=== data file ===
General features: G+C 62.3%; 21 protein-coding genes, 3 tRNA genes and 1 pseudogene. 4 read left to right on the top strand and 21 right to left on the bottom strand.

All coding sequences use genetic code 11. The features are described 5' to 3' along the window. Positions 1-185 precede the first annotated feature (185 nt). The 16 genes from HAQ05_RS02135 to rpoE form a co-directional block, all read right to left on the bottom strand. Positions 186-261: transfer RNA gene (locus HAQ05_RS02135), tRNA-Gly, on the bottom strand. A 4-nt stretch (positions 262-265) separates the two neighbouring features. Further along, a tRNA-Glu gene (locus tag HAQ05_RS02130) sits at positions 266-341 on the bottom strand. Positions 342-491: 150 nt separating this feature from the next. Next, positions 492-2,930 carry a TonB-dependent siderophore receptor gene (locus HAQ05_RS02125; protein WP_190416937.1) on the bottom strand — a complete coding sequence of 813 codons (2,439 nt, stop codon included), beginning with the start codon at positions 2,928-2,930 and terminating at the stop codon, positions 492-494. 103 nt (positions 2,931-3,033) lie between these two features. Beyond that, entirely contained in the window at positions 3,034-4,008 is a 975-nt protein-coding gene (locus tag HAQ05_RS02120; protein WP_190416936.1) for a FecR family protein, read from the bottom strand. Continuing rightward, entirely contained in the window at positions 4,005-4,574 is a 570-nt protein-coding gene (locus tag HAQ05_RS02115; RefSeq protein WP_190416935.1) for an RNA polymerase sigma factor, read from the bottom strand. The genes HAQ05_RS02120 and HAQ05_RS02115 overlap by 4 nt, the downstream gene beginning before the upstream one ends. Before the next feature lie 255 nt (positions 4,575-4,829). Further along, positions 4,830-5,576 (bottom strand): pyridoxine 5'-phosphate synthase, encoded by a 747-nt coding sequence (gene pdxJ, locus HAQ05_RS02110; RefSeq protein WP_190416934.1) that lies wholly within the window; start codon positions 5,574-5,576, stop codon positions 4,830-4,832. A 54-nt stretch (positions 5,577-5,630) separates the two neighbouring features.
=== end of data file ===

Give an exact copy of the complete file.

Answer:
General features: G+C 62.3%; 21 protein-coding genes, 3 tRNA genes and 1 pseudogene. 4 read left to right on the top strand and 21 right to left on the bottom strand.

All coding sequences use genetic code 11. The features are described 5' to 3' along the window. Positions 1-185 precede the first annotated feature (185 nt). The 16 genes from HAQ05_RS02135 to rpoE form a co-directional block, all read right to left on the bottom strand. Positions 186-261: transfer RNA gene (locus HAQ05_RS02135), tRNA-Gly, on the bottom strand. A 4-nt stretch (positions 262-265) separates the two neighbouring features. Further along, a tRNA-Glu gene (locus tag HAQ05_RS02130) sits at positions 266-341 on the bottom strand. Positions 342-491: 150 nt separating this feature from the next. Next, positions 492-2,930 carry a TonB-dependent siderophore receptor gene (locus HAQ05_RS02125; protein WP_190416937.1) on the bottom strand — a complete coding sequence of 813 codons (2,439 nt, stop codon included), beginning with the start codon at positions 2,928-2,930 and terminating at the stop codon, positions 492-494. 103 nt (positions 2,931-3,033) lie between these two features. Beyond that, entirely contained in the window at positions 3,034-4,008 is a 975-nt protein-coding gene (locus tag HAQ05_RS02120; protein WP_190416936.1) for a FecR family protein, read from the bottom strand. Continuing rightward, entirely contained in the window at positions 4,005-4,574 is a 570-nt protein-coding gene (locus tag HAQ05_RS02115; RefSeq protein WP_190416935.1) for an RNA polymerase sigma factor, read from the bottom strand. The genes HAQ05_RS02120 and HAQ05_RS02115 overlap by 4 nt, the downstream gene beginning before the upstream one ends. Before the next feature lie 255 nt (positions 4,575-4,829). Further along, positions 4,830-5,576 (bottom strand): pyridoxine 5'-phosphate synthase, encoded by a 747-nt coding sequence (gene pdxJ, locus HAQ05_RS02110; RefSeq protein WP_190416934.1) that lies wholly within the window; start codon positions 5,574-5,576, stop codon positions 4,830-4,832. A 54-nt stretch (positions 5,577-5,630) separates the two neighbouring features.